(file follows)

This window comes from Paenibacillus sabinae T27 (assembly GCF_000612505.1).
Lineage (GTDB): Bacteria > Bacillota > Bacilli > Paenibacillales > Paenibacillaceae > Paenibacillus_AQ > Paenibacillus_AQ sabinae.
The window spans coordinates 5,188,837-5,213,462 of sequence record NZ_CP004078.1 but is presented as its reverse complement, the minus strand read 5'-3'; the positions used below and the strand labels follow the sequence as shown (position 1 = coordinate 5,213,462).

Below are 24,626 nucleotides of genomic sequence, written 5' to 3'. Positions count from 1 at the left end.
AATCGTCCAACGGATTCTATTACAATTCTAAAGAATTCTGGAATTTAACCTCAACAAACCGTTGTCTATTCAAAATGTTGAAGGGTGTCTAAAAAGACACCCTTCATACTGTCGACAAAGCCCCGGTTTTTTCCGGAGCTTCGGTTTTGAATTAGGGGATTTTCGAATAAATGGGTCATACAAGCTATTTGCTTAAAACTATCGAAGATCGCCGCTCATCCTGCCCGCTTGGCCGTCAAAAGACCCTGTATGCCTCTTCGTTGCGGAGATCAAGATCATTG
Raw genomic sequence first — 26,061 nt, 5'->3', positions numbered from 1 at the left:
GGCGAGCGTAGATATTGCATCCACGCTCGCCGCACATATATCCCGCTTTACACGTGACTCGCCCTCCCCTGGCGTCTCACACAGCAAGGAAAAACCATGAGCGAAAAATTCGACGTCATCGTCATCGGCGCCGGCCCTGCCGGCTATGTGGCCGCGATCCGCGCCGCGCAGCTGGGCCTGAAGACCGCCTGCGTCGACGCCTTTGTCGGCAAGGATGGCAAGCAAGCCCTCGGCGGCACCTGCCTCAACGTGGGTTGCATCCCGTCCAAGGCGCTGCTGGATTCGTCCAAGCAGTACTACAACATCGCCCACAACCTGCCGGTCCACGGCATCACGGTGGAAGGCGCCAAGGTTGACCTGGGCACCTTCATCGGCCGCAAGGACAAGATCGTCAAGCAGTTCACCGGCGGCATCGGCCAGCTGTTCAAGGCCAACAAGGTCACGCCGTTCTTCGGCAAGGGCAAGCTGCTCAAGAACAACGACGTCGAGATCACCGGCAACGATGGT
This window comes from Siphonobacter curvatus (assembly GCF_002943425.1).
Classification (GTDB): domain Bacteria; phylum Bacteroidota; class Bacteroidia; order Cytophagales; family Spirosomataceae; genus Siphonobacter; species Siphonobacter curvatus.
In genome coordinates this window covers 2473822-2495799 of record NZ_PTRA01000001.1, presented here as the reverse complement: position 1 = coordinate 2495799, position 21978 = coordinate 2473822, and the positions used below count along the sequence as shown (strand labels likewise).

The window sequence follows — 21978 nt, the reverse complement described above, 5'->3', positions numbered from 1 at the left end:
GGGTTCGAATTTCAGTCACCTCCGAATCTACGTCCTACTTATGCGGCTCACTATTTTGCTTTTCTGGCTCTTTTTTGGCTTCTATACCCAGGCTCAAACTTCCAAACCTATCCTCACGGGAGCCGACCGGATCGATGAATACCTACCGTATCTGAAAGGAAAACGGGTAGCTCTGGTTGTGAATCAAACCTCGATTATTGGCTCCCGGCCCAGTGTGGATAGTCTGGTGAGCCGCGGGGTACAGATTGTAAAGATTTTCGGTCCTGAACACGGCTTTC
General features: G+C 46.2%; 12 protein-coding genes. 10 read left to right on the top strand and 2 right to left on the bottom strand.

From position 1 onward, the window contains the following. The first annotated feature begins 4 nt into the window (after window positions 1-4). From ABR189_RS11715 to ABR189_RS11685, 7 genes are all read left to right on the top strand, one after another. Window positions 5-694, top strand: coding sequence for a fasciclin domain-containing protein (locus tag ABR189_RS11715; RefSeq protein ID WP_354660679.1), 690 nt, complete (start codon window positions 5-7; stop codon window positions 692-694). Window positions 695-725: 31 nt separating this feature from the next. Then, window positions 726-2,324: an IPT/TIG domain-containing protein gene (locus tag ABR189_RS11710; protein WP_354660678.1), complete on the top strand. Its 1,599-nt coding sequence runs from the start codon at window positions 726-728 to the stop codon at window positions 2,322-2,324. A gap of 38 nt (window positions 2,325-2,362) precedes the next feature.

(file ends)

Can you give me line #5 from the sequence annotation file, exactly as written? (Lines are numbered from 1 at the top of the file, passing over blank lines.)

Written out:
AATCGTCCAACGGATTCTATTACAATTCTAAAGAATTCTGGAATTTAACCTCAACAAACCGTTGTCTATTCAAAATGTTGAAGGGTGTCTAAAAAGACACCCTTCATACTGTCGACAAAGCCCCGGTTTTTTCCGGAGCTTCGGTTTTGAATTAGGGGATTTTCGAATAAATGGGTCATACAAGCTATTTGCTTAAAACTATCGAAGATCGCCGCTCATCCTGCCCGCTTGGCCGTCAAAAGACCCTGTATGCCTCTTCGTTGCGGAGATCAAGATCATTG